• \(f(x^{0})\notin \{a,b\}\), and

  • if \(f(x^{i})\notin \{a,b\}\), but \(f(x^{i+1})\in \{a,b\}\) for some \(i\in \{0, \ldots , k-1\}\), then f is MNP at \(x^{i}\in X^{I}\) by individual \(i+1\) via \(x'_{i+1}\).

In particular, \(f(x^{k})\notin \{a,b\}\), which then contradicts UNM, and this proves our claim.
Transform \(x'\in X^{I}\) by replacing \(x'_{i}\) with \(x_{i}\) for all \(i\in G(a,x)\), one at a time. Let \(y^{i}\in X^{I}\) be the profile obtained after \(x'_{1}, \ldots , x'_{i}\) are replaced and we set \(y^{0}:=x'\). Then, \(f(y^{i})\in \{a,b\}\) for all \(i\in G(a,x)\), since
  • \(f(y^{0})\in \{a,b\}\), and

  • if \(f(y^{i})\in \{a,b\}\) then \(f(y^{i+1})\in \{a,b\}\) for all \(i\in \{0, \ldots , k-1\}\). To see this, suppose for some \(i\in \{0, \ldots , k-1\}\), \(f(y^{i})\in \{a,b\}\) but \(f(y^{i+1})\notin \{a,b\}\). Start with \(y^{i+1}\in X^{I}\) and transform everyone’s preferences across \(\{k+1, \ldots \}\) by bringing \(a\in A\) to the top. Then STP ensures that social choice is never in \(\{a,b\}\), and by CNT, neither the social choice at the profile obtained after making all transformations, which then contradicts UNM.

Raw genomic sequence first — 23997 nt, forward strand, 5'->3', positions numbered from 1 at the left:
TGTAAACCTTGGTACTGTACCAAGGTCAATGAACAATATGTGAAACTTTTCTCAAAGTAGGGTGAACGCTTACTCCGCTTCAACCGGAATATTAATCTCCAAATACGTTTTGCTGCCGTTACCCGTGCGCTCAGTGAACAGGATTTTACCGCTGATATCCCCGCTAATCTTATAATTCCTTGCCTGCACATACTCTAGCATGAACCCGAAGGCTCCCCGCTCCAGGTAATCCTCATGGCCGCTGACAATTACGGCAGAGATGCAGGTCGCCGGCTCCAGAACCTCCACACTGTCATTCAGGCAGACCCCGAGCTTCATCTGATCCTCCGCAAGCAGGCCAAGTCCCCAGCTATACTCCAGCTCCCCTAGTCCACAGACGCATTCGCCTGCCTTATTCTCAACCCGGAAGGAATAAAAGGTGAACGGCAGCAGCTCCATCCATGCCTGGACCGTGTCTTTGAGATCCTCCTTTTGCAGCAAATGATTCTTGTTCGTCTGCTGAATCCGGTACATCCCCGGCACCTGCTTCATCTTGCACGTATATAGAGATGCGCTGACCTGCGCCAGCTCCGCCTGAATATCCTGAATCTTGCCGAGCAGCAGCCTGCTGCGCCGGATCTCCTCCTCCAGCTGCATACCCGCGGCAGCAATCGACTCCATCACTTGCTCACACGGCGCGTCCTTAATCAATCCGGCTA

In particular, \(f(y^{k})\in \{a,b\}\). Now transform \(x'\in X^{I}\) by replacing \(x'_{j}\) with \(x_{j}\) for all \(j\in G(b,x)\), one at a time. For \(j>k\), let \(z^{j}\in X^{I}\) be the profile obtained after \(x'_{k+1}, \ldots , x'_{\min \{j, |I|\}}\) are replaced, \(z^{I}\in X^{I}\) be the resulting profile after all transformations are made and we set \(z^{k}:=x'\). Then, \(f(z^{j})\in \{a,b\}\) for all \(j\ge k\), since
  • \(f(z^{k})\in \{a,b\}\), and

  • if \(f(z^{j})\in \{a,b\}\) then \(f(z^{j+1})\in \{a,b\}\) for all \(j\in \{k, k+1, \ldots \}\). To see this suppose for some \(j\in \{k, k+1,\ldots \}\), \(f(z^{j})\in \{a,b\}\) but \(f(z^{j+1})\notin \{a,b\}\). Start with \(z^{j+1}\in X^{I}\) and transform everyone’s preferences across \(\{1, \ldots , k\}\) by bringing \(b\in A\) to the top. Then STP ensures that social choice is never in \(\{a,b\}\), which then eventually contradicts UNM after transforming the individual \(k'\)s preferences.

Then, by CNT we conclude that \(f(z^{I})\in \{a,b\}\). We claim that exactly one of the following two statements holds true: